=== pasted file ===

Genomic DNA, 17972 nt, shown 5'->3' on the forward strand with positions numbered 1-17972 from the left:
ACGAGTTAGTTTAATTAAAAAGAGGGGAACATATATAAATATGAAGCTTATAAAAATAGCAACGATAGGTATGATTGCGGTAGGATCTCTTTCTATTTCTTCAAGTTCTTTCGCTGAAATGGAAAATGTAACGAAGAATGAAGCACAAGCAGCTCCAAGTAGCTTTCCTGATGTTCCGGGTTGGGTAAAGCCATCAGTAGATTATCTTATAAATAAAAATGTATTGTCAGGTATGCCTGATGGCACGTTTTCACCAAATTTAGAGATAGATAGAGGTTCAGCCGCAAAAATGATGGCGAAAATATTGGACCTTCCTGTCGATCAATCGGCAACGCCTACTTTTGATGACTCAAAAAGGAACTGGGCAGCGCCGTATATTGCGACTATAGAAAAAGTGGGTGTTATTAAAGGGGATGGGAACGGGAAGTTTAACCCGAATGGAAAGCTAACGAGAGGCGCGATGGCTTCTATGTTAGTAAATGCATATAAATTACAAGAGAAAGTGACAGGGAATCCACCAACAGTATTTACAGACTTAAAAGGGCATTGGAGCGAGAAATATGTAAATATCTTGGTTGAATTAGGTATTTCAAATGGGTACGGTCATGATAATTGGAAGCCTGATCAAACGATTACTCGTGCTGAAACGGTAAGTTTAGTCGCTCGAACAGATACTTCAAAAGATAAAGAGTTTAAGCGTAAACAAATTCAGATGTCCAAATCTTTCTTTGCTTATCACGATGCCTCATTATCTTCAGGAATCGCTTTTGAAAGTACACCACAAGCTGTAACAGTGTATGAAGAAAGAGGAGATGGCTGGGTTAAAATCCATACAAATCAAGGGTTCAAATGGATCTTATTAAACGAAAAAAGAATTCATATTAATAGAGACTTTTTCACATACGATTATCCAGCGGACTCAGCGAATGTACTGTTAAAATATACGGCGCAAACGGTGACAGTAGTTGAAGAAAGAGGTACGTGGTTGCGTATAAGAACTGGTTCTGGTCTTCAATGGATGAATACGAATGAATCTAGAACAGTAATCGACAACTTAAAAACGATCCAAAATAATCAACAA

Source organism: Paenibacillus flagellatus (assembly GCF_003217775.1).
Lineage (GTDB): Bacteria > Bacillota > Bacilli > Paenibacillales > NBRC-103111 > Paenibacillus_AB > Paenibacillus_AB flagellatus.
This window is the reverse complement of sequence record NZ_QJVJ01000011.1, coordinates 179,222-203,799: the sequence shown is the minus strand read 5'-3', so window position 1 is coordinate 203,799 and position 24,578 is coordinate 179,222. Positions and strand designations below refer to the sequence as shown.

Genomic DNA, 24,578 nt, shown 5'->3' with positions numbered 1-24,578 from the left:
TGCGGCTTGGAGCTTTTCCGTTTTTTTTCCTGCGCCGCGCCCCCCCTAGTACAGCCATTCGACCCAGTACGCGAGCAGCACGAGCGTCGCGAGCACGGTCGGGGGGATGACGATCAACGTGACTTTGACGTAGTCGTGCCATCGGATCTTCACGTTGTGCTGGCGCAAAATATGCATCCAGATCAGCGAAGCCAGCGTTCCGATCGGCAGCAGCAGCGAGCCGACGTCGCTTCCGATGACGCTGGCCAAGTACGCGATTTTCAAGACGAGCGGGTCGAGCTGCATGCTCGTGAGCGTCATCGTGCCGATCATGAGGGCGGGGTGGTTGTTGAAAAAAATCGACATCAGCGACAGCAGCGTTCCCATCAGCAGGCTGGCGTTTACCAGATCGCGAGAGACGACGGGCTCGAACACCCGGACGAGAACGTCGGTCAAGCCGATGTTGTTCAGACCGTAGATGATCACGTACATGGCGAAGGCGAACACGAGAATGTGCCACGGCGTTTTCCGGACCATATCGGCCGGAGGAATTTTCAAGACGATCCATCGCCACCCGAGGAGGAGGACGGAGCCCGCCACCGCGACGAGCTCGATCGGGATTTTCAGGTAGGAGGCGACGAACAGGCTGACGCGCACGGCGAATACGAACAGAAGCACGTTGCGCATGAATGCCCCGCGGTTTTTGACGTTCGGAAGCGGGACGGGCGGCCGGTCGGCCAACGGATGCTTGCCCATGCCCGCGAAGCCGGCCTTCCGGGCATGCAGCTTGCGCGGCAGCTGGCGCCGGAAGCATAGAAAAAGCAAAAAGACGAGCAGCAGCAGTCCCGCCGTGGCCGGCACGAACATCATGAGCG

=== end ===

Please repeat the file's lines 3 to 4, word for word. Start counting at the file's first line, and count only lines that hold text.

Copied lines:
Source organism: Paenibacillus flagellatus (assembly GCF_003217775.1).
Lineage (GTDB): Bacteria > Bacillota > Bacilli > Paenibacillales > NBRC-103111 > Paenibacillus_AB > Paenibacillus_AB flagellatus.